Although savings accounts, CDs, and money market accounts do not usually follow the Fed’s changes, online banks and other banks that offer high-yield savings accounts can be exceptions. These institutions usually compete aggressively for depositors. (Problem: it sometimes requires remarkably high sediment).
In general, banks tend to take advantage of a higher rate environment to increase their profits by charging borrowers higher rates, without necessarily offering better rates to savers.
Will this affect rents? home ownership?
Last week, the average fixed-rate mortgage rate reached 6%, its highest level in 14 years, meaning home loan interest rates are twice as high as they were a year ago.
Mortgage rates don’t always move perfectly in tandem with the Fed’s increase, and instead track the expected yield on 10-year Treasuries. The yield on the 10-year Treasury bond reached nearly 3.6%, the highest level since 2011.
Demand for rents is up 11% from last year, said Daryl Fairweather, an economist at brokerage Redfin. But price growth has slowed, and some renters are turning to more affordable areas.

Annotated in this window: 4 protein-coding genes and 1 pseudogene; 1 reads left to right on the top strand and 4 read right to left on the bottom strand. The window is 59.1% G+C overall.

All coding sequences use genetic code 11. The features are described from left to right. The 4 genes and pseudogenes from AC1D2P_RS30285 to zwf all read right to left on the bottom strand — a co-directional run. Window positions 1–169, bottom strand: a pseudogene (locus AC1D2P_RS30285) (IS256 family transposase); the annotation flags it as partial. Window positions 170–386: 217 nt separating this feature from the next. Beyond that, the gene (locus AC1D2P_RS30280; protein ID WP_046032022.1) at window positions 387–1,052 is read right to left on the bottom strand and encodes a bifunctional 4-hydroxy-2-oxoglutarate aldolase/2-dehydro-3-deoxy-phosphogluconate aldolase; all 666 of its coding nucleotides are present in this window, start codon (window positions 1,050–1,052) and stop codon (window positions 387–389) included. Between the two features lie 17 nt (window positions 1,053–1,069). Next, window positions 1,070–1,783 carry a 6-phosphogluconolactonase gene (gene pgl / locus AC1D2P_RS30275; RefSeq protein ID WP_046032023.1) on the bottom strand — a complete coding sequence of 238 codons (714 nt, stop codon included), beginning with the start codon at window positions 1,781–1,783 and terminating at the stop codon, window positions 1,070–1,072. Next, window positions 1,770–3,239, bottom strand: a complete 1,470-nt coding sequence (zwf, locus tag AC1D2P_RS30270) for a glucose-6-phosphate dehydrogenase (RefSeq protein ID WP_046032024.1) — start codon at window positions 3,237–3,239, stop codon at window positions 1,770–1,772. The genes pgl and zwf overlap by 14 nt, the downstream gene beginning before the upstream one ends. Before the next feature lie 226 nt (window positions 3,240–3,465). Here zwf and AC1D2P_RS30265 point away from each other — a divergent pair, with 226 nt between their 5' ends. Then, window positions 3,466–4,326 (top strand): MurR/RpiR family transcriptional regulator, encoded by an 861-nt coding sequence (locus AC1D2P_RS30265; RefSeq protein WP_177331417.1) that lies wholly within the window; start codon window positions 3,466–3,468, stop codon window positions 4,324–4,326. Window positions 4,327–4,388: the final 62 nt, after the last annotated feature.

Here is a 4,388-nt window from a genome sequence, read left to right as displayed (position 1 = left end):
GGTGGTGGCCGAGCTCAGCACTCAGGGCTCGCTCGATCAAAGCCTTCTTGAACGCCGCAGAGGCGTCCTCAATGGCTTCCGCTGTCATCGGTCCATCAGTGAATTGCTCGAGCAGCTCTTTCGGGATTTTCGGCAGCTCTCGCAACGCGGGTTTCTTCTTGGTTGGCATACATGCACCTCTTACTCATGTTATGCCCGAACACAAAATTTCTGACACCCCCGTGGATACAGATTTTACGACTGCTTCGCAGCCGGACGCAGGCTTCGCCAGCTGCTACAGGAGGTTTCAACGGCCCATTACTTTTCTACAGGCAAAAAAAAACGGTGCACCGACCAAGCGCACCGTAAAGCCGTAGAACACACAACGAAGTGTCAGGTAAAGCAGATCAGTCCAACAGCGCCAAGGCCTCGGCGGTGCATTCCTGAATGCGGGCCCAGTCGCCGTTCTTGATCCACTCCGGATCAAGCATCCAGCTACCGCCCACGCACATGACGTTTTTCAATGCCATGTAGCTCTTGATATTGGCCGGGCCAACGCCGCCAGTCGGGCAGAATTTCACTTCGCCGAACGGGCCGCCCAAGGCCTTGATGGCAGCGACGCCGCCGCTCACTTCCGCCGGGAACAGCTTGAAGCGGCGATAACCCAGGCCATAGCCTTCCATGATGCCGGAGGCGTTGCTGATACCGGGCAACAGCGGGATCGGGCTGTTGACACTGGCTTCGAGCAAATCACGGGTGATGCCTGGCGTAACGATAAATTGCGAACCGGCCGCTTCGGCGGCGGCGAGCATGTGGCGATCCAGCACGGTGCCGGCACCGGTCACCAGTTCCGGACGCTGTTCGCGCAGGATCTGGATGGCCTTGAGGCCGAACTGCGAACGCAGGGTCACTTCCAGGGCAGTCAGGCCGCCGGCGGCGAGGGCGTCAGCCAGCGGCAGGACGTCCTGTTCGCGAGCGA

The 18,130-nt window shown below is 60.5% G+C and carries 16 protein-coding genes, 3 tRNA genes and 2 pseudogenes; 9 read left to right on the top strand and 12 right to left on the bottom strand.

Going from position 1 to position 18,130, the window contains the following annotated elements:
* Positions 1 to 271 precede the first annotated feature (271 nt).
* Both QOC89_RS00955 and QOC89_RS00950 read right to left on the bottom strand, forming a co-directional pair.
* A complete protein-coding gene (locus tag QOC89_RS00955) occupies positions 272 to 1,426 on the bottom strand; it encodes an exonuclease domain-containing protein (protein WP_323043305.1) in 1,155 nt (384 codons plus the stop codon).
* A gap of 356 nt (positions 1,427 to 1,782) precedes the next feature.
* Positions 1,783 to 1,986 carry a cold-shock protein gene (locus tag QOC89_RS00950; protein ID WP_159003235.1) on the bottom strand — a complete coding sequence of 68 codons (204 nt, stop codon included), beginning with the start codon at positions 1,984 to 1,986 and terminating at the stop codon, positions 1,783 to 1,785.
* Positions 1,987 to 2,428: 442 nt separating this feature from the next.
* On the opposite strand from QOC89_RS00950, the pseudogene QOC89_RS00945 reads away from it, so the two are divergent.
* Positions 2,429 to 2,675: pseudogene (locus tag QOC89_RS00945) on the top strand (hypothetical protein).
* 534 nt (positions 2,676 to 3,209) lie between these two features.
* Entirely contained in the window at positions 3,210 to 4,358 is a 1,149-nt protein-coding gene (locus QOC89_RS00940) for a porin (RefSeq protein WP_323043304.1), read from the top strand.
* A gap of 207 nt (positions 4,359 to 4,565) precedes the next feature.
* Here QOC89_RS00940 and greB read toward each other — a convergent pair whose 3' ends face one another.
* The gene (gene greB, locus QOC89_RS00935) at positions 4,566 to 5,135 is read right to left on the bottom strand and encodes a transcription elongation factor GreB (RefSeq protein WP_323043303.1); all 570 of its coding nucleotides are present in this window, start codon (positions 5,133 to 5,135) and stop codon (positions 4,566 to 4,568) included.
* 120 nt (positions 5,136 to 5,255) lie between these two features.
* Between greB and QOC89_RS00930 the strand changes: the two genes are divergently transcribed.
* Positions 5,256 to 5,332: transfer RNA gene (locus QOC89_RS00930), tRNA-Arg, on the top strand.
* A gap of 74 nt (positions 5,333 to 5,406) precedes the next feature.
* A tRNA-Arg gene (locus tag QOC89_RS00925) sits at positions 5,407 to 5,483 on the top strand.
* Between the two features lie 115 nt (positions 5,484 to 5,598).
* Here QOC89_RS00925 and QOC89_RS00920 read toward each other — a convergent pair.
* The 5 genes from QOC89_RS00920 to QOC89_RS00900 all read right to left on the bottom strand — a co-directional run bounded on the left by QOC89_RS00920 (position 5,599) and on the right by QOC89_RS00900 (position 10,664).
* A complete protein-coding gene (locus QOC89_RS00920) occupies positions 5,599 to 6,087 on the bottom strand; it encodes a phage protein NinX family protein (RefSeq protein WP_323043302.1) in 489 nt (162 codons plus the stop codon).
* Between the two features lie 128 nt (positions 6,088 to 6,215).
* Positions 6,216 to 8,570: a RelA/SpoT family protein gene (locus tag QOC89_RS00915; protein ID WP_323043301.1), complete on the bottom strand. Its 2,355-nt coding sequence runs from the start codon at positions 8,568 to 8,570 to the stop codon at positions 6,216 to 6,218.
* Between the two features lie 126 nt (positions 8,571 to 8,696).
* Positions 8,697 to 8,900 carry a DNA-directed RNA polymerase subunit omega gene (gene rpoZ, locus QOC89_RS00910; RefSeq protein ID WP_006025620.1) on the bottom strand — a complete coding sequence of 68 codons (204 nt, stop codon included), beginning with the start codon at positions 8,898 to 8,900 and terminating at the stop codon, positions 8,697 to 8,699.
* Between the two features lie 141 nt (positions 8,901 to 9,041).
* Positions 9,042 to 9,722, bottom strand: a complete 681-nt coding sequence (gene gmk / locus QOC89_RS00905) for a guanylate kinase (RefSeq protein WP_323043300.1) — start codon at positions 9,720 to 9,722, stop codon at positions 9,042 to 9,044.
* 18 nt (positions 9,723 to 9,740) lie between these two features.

Would it be easier to find a home if I was still looking to buy?
If you are financially able to go ahead with a home purchase, you likely have more options than at any time in the past year. Sales of both new and existing homes have been steadily declining for several months.
How did the rate of spikes affect CRYPTO?
Cryptocurrencies like Bitcoin have fallen in value since the Federal Reserve started raising interest rates. As well as many previously high-value technology stocks. Bitcoin has fallen from a peak of around $68,000 to below $20,000.
Higher rates mean that safe assets such as Treasury bonds are becoming more attractive to investors due to their higher yields. This, in turn, makes riskier assets such as technology stocks and cryptocurrencies less attractive.
However, bitcoin still has problems separate from economic policy. Two major crypto companies have failed, which has shaken investor confidence in the crypto space.
What drives higher prices?
The short answer: inflation. Over the past year, inflation has registered a painful 8.3%. So-called core prices, which exclude food and energy, also rose faster than expected.
Fed Chairman Jerome Powell warned last month that “our responsibility to achieve price stability is unconditional” — a remark widely interpreted to mean the Fed will fight inflation by raising interest rates even if it means deep job losses or a recession. .